According to the Sydney Morning Herald, fears concerning the possible collapse of Australia’s casino industry have been grossly exaggerated and overplayed. All eyes have been on the region of Macau, where Chinese high rollers are not spending nearly as much as what they did a year ago, largely due to uncertain economic times in China as a result of a looming trade war with the United States.
Macau casinos have had to improvise to try and mitigate a 15% drop in the overall value of casino shares. The last couple of weeks have been especially volatile, with trade tensions between China and the US having been at an all-time high.
The expectation was that a similar situation would soon prevail in Australia, with many high-rolling Chinese players flocking to the country on an annual basis for their gambling fix. Crown Resorts, The Star and SkyCity have been closely monitoring the situation in Macau, hard-pressed to try and remedy any similar situation in Australia, before it even has the time to develop.
Morgan Stanley: No Reason To Panic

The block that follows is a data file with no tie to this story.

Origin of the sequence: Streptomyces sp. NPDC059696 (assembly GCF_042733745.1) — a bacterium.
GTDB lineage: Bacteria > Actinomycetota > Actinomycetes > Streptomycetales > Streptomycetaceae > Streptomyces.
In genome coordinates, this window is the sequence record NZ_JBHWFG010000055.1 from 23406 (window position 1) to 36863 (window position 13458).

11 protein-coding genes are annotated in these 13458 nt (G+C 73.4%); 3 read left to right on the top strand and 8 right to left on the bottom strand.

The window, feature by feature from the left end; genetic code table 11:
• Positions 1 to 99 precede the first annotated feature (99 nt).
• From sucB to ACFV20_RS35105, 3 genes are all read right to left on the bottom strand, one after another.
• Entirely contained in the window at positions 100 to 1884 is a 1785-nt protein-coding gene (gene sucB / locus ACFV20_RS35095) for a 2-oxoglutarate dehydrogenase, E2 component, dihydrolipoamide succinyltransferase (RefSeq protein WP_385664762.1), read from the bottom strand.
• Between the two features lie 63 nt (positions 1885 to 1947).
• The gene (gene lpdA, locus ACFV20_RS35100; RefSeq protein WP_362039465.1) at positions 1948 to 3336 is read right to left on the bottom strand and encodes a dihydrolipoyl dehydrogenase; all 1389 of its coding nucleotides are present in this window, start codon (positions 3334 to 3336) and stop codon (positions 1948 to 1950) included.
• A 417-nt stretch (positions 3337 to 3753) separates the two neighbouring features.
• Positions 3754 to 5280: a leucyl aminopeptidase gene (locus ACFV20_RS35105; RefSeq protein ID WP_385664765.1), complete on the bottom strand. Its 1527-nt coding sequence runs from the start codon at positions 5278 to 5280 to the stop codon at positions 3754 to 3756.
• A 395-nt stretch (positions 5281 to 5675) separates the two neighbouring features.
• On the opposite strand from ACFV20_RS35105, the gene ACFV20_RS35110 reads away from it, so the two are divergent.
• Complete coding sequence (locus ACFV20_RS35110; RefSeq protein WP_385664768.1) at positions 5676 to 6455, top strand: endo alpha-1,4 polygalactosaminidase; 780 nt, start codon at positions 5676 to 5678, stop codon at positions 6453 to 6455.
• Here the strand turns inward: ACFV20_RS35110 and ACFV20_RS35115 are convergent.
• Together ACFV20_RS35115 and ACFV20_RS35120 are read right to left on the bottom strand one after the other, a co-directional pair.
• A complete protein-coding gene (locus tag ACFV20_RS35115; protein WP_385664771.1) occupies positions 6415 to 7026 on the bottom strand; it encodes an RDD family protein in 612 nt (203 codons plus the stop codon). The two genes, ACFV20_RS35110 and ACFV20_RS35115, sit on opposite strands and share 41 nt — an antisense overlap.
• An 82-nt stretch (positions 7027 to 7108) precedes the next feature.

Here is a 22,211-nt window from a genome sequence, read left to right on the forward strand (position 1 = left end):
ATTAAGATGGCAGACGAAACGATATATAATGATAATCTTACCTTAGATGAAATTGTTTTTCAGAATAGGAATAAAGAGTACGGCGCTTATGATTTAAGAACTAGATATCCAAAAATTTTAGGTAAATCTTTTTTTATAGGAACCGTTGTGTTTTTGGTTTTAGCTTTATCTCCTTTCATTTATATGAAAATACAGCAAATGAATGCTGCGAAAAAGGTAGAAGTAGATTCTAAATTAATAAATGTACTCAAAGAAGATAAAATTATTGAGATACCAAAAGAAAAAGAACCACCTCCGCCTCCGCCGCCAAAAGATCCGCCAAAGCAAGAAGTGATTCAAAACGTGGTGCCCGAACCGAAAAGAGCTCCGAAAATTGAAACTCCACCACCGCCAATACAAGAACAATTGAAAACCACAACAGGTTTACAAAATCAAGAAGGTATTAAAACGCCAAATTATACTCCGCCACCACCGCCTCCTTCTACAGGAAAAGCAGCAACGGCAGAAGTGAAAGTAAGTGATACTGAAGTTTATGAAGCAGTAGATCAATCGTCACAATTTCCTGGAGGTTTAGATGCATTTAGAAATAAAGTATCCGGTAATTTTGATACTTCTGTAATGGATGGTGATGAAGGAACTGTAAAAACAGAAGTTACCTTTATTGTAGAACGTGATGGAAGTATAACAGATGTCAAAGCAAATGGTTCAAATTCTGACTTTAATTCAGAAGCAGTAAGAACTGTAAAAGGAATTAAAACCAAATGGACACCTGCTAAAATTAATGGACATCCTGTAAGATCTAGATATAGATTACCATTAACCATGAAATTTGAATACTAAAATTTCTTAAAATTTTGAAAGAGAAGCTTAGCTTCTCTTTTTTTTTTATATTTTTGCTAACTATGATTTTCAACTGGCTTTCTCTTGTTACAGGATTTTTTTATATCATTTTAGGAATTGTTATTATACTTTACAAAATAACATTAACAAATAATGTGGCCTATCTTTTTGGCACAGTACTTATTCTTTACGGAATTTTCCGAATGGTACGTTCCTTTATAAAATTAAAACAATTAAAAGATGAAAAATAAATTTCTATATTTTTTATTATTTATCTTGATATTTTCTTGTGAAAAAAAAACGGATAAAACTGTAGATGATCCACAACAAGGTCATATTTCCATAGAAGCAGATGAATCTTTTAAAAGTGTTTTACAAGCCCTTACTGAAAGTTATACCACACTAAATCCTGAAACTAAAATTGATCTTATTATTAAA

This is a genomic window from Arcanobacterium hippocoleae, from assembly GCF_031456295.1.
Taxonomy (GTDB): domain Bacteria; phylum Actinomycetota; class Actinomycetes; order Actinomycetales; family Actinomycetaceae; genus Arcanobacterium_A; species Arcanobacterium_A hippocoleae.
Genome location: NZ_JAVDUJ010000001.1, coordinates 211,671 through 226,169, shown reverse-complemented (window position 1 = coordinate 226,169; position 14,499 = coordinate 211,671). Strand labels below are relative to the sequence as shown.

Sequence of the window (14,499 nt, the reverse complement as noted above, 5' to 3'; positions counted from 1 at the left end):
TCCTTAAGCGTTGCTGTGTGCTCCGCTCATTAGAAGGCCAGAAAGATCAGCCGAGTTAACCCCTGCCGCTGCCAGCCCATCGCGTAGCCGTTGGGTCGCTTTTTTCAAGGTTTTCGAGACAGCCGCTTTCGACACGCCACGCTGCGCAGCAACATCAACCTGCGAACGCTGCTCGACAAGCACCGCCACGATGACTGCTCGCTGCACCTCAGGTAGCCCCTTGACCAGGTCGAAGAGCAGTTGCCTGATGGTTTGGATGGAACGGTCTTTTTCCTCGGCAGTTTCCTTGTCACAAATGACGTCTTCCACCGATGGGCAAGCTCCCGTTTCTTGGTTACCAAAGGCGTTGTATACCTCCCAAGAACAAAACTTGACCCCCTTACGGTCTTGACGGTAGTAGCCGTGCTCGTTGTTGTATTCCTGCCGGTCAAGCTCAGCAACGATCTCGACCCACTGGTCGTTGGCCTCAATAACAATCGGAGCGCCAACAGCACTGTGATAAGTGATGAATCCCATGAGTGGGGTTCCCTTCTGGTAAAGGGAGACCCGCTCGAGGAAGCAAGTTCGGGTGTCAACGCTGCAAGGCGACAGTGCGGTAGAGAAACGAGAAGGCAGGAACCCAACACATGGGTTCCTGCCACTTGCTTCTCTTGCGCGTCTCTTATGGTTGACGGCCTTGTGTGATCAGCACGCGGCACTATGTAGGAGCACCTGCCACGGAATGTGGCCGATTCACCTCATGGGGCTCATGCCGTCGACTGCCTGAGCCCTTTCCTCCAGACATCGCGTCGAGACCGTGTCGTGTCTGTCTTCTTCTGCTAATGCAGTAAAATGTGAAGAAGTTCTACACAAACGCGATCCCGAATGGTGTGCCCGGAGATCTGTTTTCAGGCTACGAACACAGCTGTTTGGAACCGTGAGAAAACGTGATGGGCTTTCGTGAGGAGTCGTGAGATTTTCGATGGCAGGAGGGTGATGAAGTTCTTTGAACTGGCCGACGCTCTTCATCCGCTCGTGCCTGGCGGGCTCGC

Analysts at Morgan Stanley have however pointed out that despite the validity of the concerns held by major casino groups Down Under, there really is no indication thus far that local casinos will be as hard-hit as their Macau counterparts.
For the most part, current foreign VIP programmes running in the country are expected to remain stable. Analyst Monique Rooney has said that industry feedback suggests that, with the exception of Macau, growth in the VIP market remains stable; even strong. This is particularly prevalent in Cambodia and in the Philippines.
Crown Resorts Remains Careful
Chief Financial Officer at Crown Resorts, Ken Barton, remains careful of becoming too complacent about the current situation. Barton has emphasised the fact that it’s very difficult to predict even a half-year’s worth of growth in the volatile VIP sector, let alone making a year-on-year projection.
Morgan Stanley has said that it plans to stay abreast of developments, but that as far as the company is concerned, the panic in the industry regarding the VIP sector, has been largely overplayed, with too much emphasis having been placed on fears that may never be realised.